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Why Is Zopiclone A Risk For Substance Abuse?
While Zopiclone is intended to help people overcome insomnia, it could do more harm than good in the long run. It is rarely prescribed for more than four weeks due to risk of dependence, yet even such a short time period is enough time for the effects to lessen. When a person finally feels relief with a prescription after a long period of symptoms, he or she may fall victim to abuse in order to continue seeking relief.
Zopiclone, like many prescription drugs, may be prescribed to help a person abate symptoms, however, it can also foster substance abuse and even addiction. This can be a much larger problem in a person’s life, as these things can have severe effects on a person’s emotional, physical, and mental health. It can also have staggering effects on a person’s work or school performance, familial obligations, personal relationships, and other aspects of life. Therefore, if the abuse of Zopiclone is suspected, it may be best to seek treatment.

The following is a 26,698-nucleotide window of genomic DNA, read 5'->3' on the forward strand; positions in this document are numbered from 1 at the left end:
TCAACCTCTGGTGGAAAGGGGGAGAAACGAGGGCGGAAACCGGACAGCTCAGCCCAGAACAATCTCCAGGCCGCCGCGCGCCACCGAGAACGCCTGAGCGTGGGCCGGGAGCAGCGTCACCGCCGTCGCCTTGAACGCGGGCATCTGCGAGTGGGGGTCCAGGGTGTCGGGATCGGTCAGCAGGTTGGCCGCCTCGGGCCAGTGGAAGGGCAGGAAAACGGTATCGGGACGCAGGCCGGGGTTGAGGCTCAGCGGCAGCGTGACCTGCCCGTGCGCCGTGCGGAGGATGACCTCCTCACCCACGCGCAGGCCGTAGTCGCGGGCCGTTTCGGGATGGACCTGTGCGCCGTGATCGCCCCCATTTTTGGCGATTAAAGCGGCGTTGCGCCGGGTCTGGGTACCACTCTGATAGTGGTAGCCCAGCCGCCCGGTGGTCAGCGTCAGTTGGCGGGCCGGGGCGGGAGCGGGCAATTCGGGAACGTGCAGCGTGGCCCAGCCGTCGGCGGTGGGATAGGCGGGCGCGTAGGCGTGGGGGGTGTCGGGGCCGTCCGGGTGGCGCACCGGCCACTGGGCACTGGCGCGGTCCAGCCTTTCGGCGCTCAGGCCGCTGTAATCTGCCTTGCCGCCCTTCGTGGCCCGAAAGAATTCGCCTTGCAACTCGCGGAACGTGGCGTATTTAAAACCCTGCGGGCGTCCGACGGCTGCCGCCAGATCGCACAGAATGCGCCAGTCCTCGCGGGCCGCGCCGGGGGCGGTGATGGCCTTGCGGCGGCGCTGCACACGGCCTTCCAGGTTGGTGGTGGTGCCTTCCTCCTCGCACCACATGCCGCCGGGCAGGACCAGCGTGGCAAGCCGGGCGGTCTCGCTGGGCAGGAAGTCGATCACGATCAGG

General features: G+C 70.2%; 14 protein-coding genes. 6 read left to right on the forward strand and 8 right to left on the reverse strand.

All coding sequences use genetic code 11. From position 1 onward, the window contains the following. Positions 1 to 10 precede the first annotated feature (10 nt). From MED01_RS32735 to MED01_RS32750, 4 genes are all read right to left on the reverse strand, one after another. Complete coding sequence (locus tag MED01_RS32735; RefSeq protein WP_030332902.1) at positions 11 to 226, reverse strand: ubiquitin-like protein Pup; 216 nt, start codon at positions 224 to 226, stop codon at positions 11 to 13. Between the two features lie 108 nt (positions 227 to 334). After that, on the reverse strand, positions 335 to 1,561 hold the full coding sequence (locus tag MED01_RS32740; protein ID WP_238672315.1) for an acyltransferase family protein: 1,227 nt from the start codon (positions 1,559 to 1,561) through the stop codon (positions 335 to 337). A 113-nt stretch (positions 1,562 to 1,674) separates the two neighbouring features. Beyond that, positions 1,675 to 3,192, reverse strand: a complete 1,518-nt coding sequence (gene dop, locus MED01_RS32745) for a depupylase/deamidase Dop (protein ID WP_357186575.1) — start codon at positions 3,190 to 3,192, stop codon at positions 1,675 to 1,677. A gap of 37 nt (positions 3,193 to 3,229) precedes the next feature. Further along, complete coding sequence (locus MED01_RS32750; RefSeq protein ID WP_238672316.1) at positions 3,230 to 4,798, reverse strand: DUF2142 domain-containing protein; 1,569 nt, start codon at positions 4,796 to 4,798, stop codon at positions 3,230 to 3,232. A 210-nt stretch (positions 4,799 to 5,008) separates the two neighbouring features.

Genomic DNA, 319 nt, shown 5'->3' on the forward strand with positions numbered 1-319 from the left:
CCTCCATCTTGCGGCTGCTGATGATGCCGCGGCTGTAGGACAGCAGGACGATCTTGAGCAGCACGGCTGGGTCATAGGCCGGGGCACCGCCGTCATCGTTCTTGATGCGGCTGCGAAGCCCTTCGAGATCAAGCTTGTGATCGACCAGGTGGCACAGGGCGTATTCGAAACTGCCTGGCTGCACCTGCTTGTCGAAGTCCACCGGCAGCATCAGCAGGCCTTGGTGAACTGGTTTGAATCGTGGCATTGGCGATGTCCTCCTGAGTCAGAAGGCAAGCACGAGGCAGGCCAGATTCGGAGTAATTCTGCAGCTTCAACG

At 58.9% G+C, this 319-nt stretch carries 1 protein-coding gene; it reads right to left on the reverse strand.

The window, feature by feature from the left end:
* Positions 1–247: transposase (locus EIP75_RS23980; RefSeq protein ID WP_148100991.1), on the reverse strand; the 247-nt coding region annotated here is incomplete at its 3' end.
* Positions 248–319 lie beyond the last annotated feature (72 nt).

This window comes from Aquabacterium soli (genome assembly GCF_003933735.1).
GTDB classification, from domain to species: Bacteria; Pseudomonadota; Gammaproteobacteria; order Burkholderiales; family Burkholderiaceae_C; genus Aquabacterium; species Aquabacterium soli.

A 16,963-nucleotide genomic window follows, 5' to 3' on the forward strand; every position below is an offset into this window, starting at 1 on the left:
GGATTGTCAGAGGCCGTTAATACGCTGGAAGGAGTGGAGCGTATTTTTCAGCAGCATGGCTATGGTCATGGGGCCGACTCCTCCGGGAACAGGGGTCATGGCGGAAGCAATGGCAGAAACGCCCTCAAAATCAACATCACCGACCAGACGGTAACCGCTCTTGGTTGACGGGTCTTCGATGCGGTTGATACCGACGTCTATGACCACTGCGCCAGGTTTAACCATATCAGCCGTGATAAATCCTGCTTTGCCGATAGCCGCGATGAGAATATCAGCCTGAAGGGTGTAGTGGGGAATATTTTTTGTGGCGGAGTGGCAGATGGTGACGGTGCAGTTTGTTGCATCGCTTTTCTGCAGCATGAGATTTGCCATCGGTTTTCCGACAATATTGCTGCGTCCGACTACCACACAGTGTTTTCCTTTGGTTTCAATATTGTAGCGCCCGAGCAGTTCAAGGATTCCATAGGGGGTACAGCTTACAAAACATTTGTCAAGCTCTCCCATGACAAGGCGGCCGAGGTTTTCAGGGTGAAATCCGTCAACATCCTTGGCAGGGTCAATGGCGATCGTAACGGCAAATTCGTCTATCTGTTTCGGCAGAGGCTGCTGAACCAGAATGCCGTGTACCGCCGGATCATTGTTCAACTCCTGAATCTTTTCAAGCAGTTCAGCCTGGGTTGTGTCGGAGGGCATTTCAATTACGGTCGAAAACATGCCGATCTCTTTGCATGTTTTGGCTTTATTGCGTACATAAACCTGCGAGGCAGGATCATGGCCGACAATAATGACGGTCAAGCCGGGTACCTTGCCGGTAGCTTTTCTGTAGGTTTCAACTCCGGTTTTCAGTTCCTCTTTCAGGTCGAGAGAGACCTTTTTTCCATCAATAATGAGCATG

Zopiclone Side Effects
The effects of withdrawal range from light to moderate to severe, and differ with each person.
While on the medication, some light to moderate side effects may occur which may include:
- bitter taste in the mouth
- dry mouth
- bad breath
- feeling lightheaded
If a person is suffering from Zopiclone abuse or addiction, though, the side effects may persist or worsen. Further, if a person has been a victim of addiction and recently has tried to stop taking the medication, or no longer has access to it, that person can undergo withdrawal.
Because Zopiclone is a fairly new drug, not a lot of research has been conducted on the effects of it. However, one study cited in an article found on the U.S. National Library of Medicine website shows that a small clinical study of patients who took Zopiclone experienced withdrawal symptoms.
These symptoms occurred in patients who had developed a dependency on it, and include:
- heart palpitations
- tachycardia (elevated heart rate)
These symptoms can be dangerous in some forms if not medically supervised.
Zopiclone Addiction Treatment